Today's Features

  •  Sunset River Marketplace art gallery in Calabash will host Wilmington musician Jim Quick as he presents “Inside the Song: the Making of Music” at its monthly Creative Exchange event from 11 a.m.-12:30 p.m. Wednesday, Aug. 11.

    There is a $5 fee and, due to limited seating, reservations are required.

  • Richie and Serenity Caison are the parents of a daughter, Madison Elizabeth Caison, born at 8 a.m. June 8 at Columbus Regional Medical Center.

    She weighed 7 pounds, 8 ounces, and measured 18 inches long.

    She joins a brother, Gavin, 3.

    Maternal grandparents are Lee and Lisa Harris of Shallotte.

    Paternal grandparents are Billy and Linda Caison of Supply.

    Great-grandparents are Janet Wicker of Fayetteville, Jean Harris of Fayetteville, Faye Gaskins of Fayetteville, and Lula King of Supply.

  •  Each year during the third week in July youth from throughout North Carolina meet on campus at North Carolina State University to celebrate. The event is known as North Carolina 4-H Congress. 

    Youth ages 9-19 make presentations on a number of topics and compete to represent the state in several national competitions.

    Last week, a delegation from Brunswick County included Justin Simmons of Supply, who made bid for state president. Simmons, a home school graduate,

  • It is again time for the annual soil sampling promotion. Now is an excellent time to take soil samples. Submitting samples now results in receiving your analysis in three to four weeks or less rather than submitting in the winter that will take 12-16 weeks minimum for results to be received. 

  •  If you haven’t already figured it out, Southeastern North Carolina is one of the worst places in the world to grow turfgrasses. We sometimes have winter temperatures that cause injury to warm-season grasses like centipede and St. Augustine. It’s just too blasted hot in the summer for even the most heat-tolerant, cool-season grasses like tall fescue to survive. Throw in weeds, ground pearls, high pH, large patch, dollar spot, chinch bugs and all of the other issues and you have tough turf growing conditions.

  • Here are lunch menus for Brunswick County’s nine Senior Nutrition Sites for next week.

    Monday, Aug. 2

    Pork cutlet/gravy, corn casserole, turnip greens, pears, biscuit/margarine, beverage.

    Tuesday, Aug. 3

    Barbecue chicken, mashed potatoes, green peas, pineapple tidbits, whole-wheat bread/margarine, beverage.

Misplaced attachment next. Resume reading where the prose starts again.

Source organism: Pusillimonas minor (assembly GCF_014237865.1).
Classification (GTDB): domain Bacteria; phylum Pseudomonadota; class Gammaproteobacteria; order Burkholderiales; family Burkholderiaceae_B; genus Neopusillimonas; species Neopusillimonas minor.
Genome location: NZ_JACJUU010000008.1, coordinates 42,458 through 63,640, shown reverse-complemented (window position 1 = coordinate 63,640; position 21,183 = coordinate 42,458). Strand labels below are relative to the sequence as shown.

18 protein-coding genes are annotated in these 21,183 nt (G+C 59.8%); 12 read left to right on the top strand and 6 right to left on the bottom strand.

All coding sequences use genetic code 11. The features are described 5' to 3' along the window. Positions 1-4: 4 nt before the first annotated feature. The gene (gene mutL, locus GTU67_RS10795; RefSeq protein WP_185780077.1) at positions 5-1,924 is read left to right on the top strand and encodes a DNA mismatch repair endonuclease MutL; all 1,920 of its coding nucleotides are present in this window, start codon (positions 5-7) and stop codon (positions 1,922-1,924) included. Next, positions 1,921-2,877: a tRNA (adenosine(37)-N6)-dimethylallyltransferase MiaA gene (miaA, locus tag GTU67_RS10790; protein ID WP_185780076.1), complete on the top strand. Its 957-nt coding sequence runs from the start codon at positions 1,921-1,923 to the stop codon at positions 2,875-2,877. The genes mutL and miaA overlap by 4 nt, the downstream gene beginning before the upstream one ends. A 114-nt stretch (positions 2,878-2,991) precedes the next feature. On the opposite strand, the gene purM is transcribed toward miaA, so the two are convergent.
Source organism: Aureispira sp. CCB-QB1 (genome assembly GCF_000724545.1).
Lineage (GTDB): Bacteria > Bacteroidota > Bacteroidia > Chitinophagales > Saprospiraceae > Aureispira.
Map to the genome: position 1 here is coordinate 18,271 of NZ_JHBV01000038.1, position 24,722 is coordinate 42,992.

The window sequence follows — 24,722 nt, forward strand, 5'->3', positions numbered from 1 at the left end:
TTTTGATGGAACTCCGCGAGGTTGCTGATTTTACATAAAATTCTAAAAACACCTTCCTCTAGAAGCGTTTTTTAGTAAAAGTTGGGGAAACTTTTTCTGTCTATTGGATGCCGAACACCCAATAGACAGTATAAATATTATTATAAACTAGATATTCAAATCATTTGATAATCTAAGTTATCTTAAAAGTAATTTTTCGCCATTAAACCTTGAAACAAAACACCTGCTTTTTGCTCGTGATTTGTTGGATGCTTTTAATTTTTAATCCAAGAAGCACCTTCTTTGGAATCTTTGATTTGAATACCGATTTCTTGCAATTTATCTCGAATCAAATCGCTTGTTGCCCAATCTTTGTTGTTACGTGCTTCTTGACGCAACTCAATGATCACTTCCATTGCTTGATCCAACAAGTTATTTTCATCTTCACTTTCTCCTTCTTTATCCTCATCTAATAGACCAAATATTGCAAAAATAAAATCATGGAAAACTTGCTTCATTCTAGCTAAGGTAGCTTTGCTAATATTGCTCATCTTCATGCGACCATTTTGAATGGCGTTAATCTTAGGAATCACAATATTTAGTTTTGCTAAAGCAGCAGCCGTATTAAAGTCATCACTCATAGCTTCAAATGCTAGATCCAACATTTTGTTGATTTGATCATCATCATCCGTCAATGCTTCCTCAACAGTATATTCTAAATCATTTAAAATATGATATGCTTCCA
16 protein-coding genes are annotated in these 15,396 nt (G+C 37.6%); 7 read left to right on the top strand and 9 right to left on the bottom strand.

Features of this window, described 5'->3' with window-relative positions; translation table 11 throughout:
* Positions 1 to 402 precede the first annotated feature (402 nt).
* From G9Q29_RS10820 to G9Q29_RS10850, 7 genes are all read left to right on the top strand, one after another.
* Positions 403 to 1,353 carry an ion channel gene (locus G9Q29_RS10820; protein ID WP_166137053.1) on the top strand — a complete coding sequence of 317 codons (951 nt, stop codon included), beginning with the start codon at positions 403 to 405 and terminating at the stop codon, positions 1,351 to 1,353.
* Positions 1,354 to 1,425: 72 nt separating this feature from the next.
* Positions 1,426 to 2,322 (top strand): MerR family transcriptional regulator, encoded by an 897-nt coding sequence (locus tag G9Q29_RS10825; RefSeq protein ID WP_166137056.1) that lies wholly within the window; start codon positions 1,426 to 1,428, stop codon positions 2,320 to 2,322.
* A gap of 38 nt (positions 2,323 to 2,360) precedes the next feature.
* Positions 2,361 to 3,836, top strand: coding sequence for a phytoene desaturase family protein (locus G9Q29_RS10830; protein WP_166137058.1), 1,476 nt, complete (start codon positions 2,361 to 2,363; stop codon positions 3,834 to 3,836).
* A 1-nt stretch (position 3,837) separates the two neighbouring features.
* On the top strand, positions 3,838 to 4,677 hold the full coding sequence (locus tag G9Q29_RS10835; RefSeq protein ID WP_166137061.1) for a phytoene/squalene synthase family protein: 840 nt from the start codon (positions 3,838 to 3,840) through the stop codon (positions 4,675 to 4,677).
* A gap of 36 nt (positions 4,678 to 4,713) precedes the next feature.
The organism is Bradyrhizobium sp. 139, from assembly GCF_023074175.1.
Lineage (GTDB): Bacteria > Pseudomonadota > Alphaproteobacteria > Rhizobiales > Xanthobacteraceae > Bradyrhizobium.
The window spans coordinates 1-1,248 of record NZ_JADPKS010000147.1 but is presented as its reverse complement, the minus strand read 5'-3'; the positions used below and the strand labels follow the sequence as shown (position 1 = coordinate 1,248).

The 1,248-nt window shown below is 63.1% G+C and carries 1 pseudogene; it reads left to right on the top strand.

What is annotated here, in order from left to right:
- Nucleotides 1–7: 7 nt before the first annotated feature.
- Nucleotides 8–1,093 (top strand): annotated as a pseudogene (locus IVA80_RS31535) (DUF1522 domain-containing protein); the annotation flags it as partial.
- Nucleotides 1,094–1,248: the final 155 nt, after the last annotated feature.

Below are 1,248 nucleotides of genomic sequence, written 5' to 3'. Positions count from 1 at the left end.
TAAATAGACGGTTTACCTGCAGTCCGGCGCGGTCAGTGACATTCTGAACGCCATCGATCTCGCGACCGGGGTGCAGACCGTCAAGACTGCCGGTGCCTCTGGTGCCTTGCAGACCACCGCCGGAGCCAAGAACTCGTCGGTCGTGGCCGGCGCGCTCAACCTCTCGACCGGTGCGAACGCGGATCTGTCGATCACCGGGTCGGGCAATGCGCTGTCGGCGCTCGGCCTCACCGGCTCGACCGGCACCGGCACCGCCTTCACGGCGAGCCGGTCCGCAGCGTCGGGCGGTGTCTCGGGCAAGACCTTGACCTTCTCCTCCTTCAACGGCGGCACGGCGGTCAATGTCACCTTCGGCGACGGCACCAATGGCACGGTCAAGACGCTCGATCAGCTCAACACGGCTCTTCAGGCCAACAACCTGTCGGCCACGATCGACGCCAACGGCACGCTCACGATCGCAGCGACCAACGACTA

Wednesday, Aug. 4

    Beef macaroni casserole, green beans, applesauce, sugar cookies, Italian bread/margarine, beverage.

    Thursday, Aug. 5

  •  The first time I had Steak Diane was years ago at a fancy restaurant. Popular back in the ’50s and ’60s, when and where it actually came about is unknown.

    New York City is probably the best candidate for the source of Steak Diane, but which restaurant was the birthplace would be difficult to identify. 

    The top culinary trend of that time was dishes that could be flamboyantly prepared tableside. I remember being really impressed with the theatrical antics arising from the flambéing of the cognac that was used to make the sauce.

  • Everybody thinks they want to be a vet—until they think about.

    I didn’t so much think about becoming a vet, I just was. Some say it’s a “passion” while others call it “pathology.” Either way, working and living with animals is all I’ve known since I was “knee-high to a grasshopper” as we used to say in South Georgia.

    Sure, it’s hard to become a vet and even harder to be one, but it’s the only thing I’ve ever seen myself doing.

  • “A canopy of moss-draped trees leading to the Intracoastal Waterway” is one way to define Gause Landing.

    Or how about “George Washington slept here”? Or “Hurricane Hazel hit here”?

    Jackie Stanley Varnam is among locals who grew up in the area just west of the waterway and south of Ocean Isle Beach, on Hale Beach Road running parallel to Gause Landing Road.

  •   CALABASH—Diners lining up in the Seafood Capital during a busy summer suppertime can see the good-natured debate and choices live on when it comes to eating Calabash-style.

    “This is it!” proclaims a sign and arrow pointing out Beck’s Restaurant near the corner of Beach Drive and River Road.